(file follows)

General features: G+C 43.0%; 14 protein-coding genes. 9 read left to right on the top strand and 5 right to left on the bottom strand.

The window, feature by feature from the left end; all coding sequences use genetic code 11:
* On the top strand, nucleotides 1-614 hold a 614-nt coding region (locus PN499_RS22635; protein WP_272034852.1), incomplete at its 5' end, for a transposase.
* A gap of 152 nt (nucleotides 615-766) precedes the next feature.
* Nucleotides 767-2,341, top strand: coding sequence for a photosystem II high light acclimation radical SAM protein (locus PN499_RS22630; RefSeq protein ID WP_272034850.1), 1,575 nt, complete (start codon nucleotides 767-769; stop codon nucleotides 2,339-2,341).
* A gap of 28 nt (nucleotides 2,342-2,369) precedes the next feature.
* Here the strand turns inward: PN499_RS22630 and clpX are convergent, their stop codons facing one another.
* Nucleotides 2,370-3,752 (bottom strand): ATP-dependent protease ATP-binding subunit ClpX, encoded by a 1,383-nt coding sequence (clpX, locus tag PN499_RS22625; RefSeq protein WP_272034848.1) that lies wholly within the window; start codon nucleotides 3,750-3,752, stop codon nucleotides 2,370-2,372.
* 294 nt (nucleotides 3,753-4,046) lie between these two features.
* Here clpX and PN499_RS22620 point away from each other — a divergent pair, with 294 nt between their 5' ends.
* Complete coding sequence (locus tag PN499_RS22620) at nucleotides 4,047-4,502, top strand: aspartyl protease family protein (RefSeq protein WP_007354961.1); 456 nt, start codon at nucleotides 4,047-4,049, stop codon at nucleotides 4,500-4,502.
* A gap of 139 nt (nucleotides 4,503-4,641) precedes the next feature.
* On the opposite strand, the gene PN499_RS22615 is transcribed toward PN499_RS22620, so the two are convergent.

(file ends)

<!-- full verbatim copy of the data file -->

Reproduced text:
General features: G+C 43.0%; 14 protein-coding genes. 9 read left to right on the top strand and 5 right to left on the bottom strand.

The window, feature by feature from the left end; all coding sequences use genetic code 11:
* On the top strand, nucleotides 1-614 hold a 614-nt coding region (locus PN499_RS22635; protein WP_272034852.1), incomplete at its 5' end, for a transposase.
* A gap of 152 nt (nucleotides 615-766) precedes the next feature.
* Nucleotides 767-2,341, top strand: coding sequence for a photosystem II high light acclimation radical SAM protein (locus PN499_RS22630; RefSeq protein ID WP_272034850.1), 1,575 nt, complete (start codon nucleotides 767-769; stop codon nucleotides 2,339-2,341).
* A gap of 28 nt (nucleotides 2,342-2,369) precedes the next feature.
* Here the strand turns inward: PN499_RS22630 and clpX are convergent, their stop codons facing one another.
* Nucleotides 2,370-3,752 (bottom strand): ATP-dependent protease ATP-binding subunit ClpX, encoded by a 1,383-nt coding sequence (clpX, locus tag PN499_RS22625; RefSeq protein WP_272034848.1) that lies wholly within the window; start codon nucleotides 3,750-3,752, stop codon nucleotides 2,370-2,372.
* 294 nt (nucleotides 3,753-4,046) lie between these two features.
* Here clpX and PN499_RS22620 point away from each other — a divergent pair, with 294 nt between their 5' ends.
* Complete coding sequence (locus tag PN499_RS22620) at nucleotides 4,047-4,502, top strand: aspartyl protease family protein (RefSeq protein WP_007354961.1); 456 nt, start codon at nucleotides 4,047-4,049, stop codon at nucleotides 4,500-4,502.
* A gap of 139 nt (nucleotides 4,503-4,641) precedes the next feature.
* On the opposite strand, the gene PN499_RS22615 is transcribed toward PN499_RS22620, so the two are convergent.